Voter fraud vs. voting machine tampering - which is a bigger concern?

This post is mostly directed at Bricker and those who agree with him, regarding the need for stricter measures to prevent voter fraud. As I understand it from reading his posts, one of his primary concerns is that of ensuring voter confidence – that is, although there is little evidence of voter fraud in any significant quantity, we cannot prove it hasn’t been more widespread, or that it won’t become more common in future elections. Essentially, it’s a sensible preventative measure that establishes confidence that our elections aren’t being influenced by people voting unlawfully.

With that in mind, for people who agree with the above, how do you feel about voting machines (Diebold, et al.) and their inherent vulnerability to tampering? I find the two issues extremely analogous. In both cases there is an obvious threat to the integrity of the vote. In both cases there is no current hard evidence that the threat has been meaningfully realized, but it could be going on undetected, now or in the future. And in both cases, the confidence of the electorate is being undermined by the possibility and ease of fraud.

Would Dopers who are proponents of strict voter ID laws also be in favor of disallowing the use of vulnerable voting machines, until such time as neutral technically-minded observers declare them safe? I think it’s beyond question that voting machines are easy to tamper with. I’m not saying it’s definitely happened, since it’s unproven, but the machines have been found extremely suspect:

I personally find the continued use of unsecured voting machines to be much more worrying than the current alleged voter fraud, because I can more easily see them as a path to an election result that differs from the true will of the electorate. What say you?

It’s hard to agree with your thesis without knowing what the alternative is and why it’s better? IIRC, there was a big push for a “paper ballot” as an augmentation to the voting machine, but I’m not really up on where that went.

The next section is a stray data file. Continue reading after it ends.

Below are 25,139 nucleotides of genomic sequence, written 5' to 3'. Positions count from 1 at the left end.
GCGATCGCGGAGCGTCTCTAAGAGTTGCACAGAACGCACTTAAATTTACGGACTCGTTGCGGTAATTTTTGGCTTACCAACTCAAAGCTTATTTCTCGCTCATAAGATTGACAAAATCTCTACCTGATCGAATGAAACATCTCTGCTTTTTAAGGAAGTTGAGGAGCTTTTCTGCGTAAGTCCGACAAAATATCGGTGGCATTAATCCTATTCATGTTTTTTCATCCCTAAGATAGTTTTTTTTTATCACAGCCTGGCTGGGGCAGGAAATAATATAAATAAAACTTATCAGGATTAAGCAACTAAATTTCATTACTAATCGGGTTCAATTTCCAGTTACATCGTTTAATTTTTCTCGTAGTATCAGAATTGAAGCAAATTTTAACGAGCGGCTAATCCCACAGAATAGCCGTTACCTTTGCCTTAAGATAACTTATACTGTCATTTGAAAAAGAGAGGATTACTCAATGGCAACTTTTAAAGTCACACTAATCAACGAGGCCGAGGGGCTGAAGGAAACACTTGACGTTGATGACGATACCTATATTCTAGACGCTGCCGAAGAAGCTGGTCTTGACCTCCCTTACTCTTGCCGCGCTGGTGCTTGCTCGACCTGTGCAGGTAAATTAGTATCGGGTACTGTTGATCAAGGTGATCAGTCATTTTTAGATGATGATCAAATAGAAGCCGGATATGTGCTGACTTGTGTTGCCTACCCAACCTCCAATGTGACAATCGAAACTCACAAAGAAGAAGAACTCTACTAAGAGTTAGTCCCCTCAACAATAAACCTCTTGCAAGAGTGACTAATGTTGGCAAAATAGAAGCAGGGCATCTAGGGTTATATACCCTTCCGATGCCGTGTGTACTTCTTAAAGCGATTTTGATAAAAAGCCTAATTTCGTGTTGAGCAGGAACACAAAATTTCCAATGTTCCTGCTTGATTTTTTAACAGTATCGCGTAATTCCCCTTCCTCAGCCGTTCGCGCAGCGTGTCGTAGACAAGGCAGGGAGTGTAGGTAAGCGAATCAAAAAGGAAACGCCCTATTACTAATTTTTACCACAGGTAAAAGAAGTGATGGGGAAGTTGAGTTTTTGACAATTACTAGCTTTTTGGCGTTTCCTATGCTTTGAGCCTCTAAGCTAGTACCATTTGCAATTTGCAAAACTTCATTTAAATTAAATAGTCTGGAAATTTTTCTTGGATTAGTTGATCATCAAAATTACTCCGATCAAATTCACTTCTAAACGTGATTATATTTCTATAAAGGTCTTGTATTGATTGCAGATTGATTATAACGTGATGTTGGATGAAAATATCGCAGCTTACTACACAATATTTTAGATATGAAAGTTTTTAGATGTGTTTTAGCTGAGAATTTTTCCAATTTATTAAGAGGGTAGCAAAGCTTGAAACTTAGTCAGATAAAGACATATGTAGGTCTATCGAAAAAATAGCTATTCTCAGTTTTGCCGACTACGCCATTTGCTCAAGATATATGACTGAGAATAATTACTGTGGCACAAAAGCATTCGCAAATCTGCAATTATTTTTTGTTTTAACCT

I absolutely think that voting machine fraud is the more serious problem. Until there is a reliable means to ‘double check’ their counts and that is performed on a routine basis, I think that efforts to address the potential for machine tampering should be the priority.

Since voter fraud is a virtually non-existent problem, and Bricker and his ilk would never have even heard of it if not for the right wing propaganda machine, it doesn’t seem possible to me that it could cause a lack of voter confidence. Further, the solution to voting machine fraud (actually vote counting fraud in general, and other voter access issues) resolves the improbable potential problem of voter fraud.

If voter fraud is really such an issue, I would be much more supportive of working out a national solution instead of State by State piecemeal solutions that scream partisan.

IMHO, the voting machine fraud is a much greater issue.

Obviously, voting machine tampering is a much bigger concern than personal vote fraud, by orders of magnitude (namely, the orders of magnitude by which the former can outdo the latter in affecting the results for the same amount of effort).

What’s the solution and why is it better?

Not saying I don’t think there is one, I just haven’t seen one put forward.

The solution is a two part paper ballot, and a proper validation process. By incorporating technology, the process of validation can be done more easily and completely. The media and politicians will just have to wait a little longer for the results.

I don’t think voting machine fraud is much of a problem so much as voting machines seem to cause problems for poll workers, who are often not very adept technically.

But I’m in favor of anything that reduces vote fraud, even if it isn’t a huge problem. In any case, we don’t really know how much of a problem it is, since we don’t really try to find out. The media actually seems to expend more effort tracking down illegal votes than the authorities. And the media never seems to have any trouble finding them.